Rick Minter never pushed his son Jesse into a career as a football coach.
But wherever Rick coached, Jesse usually was there on the sidelines absorbing everything he could until, just as with his father, the sport became his passion.
Their careers intertwined at a few places — Notre Dame and Indiana State — but Rick was the authority figure on both teams. Jesse was a graduate assistant with the Fighting Irish and an assistant with the Sycamores.
Now, their roles are reversed in a situation seldom seem in college football: Jesse is Georgia State’s defensive coordinator, charged with coming up with weekly strategies and tactics. Rick is the defensive line coach, tasked with developing his players and helping execute his son’s plan. There have often been fathers hiring sons. There have rarely been sons hiring fathers.
“Anything I can do as a parent to help my child become successful …,” he said. “I just happen to have some expertise in what he wants to do.”
Sitting in Jesse’s office at the team’s practice facility, the two smile often, laughing when unable to come up with an answer as to what they will call each other during games, or when both say “probably can’t be printed” when asked what coaching phrases Jesse uses that he picked up from his father. Part of that happiness is pending fatherhood and grandfatherhood. Jesse and his wife, Rachelle, were expecting their first child at any hour. The baby will be Rick’s first grandchild, and he said will “absolutely” spoil it.
Part of the pride is what each has accomplished.
Just 33 years old, Jesse Minter has been a defensive coordinator at two schools: Indiana State, where he was promoted in 2011 after Rick went to Kentucky, and all four seasons at Georgia State, where he followed Trent Miles from Terre Haute to Atlanta. The Panthers had arguably the most improved defense in FBS last season in reaching their first bowl game. With nine starters returning and the depth and breadth of the Minters’ knowledge, the defense will be key to the team trying to post its first winning season as an FBS program this season.
Rick also got his first defensive coordinator job at a younger age, when he was 30 at Ball State. That stop was part of a resume that is almost as long as a football field, complete with stops at some big college programs (Notre Dame) and the NFL (Philadelphia). He started at Henderson State in 1977, before working under Monte Kiffin as a graduate assistant at Arkansas in 1978. In the cyclical world of sports, Monte Kiffin eventually worked for his son, Lane, first at Tennessee and again at USC.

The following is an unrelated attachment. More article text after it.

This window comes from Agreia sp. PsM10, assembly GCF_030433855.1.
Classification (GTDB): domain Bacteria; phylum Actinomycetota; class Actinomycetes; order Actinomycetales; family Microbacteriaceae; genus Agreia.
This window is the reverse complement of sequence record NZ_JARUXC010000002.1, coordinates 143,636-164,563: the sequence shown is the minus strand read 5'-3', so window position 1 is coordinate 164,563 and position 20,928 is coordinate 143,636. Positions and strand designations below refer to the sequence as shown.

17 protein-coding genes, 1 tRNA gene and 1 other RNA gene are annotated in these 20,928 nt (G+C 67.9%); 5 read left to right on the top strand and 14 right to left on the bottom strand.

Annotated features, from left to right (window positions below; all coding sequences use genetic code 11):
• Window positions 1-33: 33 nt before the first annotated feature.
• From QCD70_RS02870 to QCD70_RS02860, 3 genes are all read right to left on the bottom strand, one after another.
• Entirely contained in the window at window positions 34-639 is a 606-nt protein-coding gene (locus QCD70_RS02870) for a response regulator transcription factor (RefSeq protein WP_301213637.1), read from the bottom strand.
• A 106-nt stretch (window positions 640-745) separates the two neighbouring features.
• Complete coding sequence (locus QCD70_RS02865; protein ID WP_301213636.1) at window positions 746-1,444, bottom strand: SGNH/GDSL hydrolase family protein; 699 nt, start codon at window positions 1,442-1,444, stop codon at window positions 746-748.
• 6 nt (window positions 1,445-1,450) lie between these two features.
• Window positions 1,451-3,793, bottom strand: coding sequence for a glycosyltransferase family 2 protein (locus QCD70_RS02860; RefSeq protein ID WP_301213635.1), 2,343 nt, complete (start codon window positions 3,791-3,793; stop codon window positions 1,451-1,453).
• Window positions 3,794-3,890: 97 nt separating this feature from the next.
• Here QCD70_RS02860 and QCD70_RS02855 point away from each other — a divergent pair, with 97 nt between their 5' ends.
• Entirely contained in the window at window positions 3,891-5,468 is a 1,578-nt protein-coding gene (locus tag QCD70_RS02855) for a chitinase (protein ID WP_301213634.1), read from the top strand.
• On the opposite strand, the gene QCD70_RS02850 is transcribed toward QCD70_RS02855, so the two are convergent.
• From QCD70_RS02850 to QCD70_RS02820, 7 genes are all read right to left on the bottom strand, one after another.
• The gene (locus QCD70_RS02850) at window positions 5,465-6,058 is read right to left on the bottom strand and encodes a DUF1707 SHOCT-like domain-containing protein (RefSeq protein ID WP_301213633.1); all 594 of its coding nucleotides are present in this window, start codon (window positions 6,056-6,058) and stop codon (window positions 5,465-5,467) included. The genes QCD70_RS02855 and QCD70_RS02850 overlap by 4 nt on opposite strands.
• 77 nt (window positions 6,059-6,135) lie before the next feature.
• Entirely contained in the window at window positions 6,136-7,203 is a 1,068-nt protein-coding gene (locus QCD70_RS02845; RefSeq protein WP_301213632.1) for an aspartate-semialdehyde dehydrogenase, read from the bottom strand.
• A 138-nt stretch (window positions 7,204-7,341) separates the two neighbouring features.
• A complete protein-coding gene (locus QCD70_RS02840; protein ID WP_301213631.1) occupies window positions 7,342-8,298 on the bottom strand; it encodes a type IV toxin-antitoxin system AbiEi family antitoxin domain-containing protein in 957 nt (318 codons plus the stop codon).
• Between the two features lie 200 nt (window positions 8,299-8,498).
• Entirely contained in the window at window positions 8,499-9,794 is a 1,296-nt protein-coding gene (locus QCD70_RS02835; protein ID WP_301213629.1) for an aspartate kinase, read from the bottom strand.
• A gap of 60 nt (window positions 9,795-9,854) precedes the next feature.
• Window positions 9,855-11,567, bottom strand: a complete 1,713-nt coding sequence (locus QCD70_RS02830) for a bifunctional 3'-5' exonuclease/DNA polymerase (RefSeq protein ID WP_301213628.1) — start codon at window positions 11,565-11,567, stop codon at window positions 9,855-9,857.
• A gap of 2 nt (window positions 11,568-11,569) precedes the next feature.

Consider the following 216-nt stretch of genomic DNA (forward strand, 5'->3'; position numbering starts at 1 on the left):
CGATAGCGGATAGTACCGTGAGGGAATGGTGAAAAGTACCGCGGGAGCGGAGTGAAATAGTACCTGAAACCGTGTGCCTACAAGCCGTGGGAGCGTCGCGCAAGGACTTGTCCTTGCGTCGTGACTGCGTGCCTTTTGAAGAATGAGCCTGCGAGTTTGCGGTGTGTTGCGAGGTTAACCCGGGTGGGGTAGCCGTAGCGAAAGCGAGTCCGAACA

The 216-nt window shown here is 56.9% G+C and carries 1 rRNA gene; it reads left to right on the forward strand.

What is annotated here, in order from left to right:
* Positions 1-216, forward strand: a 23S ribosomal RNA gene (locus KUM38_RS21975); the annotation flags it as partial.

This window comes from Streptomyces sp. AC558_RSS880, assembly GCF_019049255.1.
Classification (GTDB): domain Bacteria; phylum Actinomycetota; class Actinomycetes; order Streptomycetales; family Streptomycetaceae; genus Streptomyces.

Though Jesse is Rick’s son, and has benefited from his knowledge and advice, he isn’t a carbon copy of his father.
Rick said he can be dictatorial in his coaching style; Jesse is more inclusive.
Rick said he can be more of a lone wolf when formulating strategies; Jesse works more with the staff.
Rick said he has been described as teaching trig-level courses on defense; Jesse tries to keep things more simple.
Their similarity is their belief that coaching is teaching and if, during a game, the players don’t know what they are supposed to do or aren’t executing, then the coaches have failed.
During Georgia State’s first two seasons under Miles, when the team won one game, Jesse Minter would lean on his dad quite often for advice.
Rick Minter knew what was wrong. Most people did: The talent level wasn’t deep enough. The players were still developing. The important thing for Jesse to remember was that winning and losing don’t define who you are as a coach. Losing will cause anyone to question everything they do. Jesse needed to remember to find the little victories along the way.
Soon, the talent improved. The players developed. The success happened.
Now, it’s up to the Minters and the rest of the coaching staff to keep teaching, coaching and leading. Jesse and Rick are excited about the opportunity to share their sport, their family and their passion.
“It’s kind of like studying a subject your whole life and taking a role and then you get a chance to work with the person that wrote the book and have them here,” Jesse Minter said.